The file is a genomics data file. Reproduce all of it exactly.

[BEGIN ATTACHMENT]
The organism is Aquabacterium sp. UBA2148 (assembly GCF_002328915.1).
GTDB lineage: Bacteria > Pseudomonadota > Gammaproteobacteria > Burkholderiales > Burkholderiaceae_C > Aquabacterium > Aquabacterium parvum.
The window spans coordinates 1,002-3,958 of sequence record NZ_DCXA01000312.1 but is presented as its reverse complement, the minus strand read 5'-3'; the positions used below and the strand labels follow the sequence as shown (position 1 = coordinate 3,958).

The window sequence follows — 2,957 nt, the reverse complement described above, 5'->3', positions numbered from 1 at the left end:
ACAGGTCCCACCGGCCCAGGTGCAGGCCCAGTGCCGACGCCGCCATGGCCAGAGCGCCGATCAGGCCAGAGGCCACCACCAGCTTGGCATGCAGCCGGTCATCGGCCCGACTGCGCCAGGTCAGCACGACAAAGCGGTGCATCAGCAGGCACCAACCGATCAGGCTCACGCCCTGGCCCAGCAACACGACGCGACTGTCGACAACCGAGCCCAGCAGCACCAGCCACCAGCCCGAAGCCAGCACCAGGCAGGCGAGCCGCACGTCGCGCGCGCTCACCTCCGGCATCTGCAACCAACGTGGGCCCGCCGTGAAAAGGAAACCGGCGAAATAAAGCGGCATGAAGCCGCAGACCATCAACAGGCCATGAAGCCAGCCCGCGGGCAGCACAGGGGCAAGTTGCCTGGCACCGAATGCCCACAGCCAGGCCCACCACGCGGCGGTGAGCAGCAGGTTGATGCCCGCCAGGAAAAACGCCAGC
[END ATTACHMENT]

The organism is Aquabacterium sp. UBA2148 (assembly GCF_002328915.1).
GTDB lineage: Bacteria > Pseudomonadota > Gammaproteobacteria > Burkholderiales > Burkholderiaceae_C > Aquabacterium > Aquabacterium parvum.
The window spans coordinates 1,002-3,958 of sequence record NZ_DCXA01000312.1 but is presented as its reverse complement, the minus strand read 5'-3'; the positions used below and the strand labels follow the sequence as shown (position 1 = coordinate 3,958).

The window sequence follows — 2,957 nt, the reverse complement described above, 5'->3', positions numbered from 1 at the left end:
ACAGGTCCCACCGGCCCAGGTGCAGGCCCAGTGCCGACGCCGCCATGGCCAGAGCGCCGATCAGGCCAGAGGCCACCACCAGCTTGGCATGCAGCCGGTCATCGGCCCGACTGCGCCAGGTCAGCACGACAAAGCGGTGCATCAGCAGGCACCAACCGATCAGGCTCACGCCCTGGCCCAGCAACACGACGCGACTGTCGACAACCGAGCCCAGCAGCACCAGCCACCAGCCCGAAGCCAGCACCAGGCAGGCGAGCCGCACGTCGCGCGCGCTCACCTCCGGCATCTGCAACCAACGTGGGCCCGCCGTGAAAAGGAAACCGGCGAAATAAAGCGGCATGAAGCCGCAGACCATCAACAGGCCATGAAGCCAGCCCGCGGGCAGCACAGGGGCAAGTTGCCTGGCACCGAATGCCCACAGCCAGGCCCACCACGCGGCGGTGAGCAGCAGGTTGATGCCCGCCAGGAAAAACGCCAGC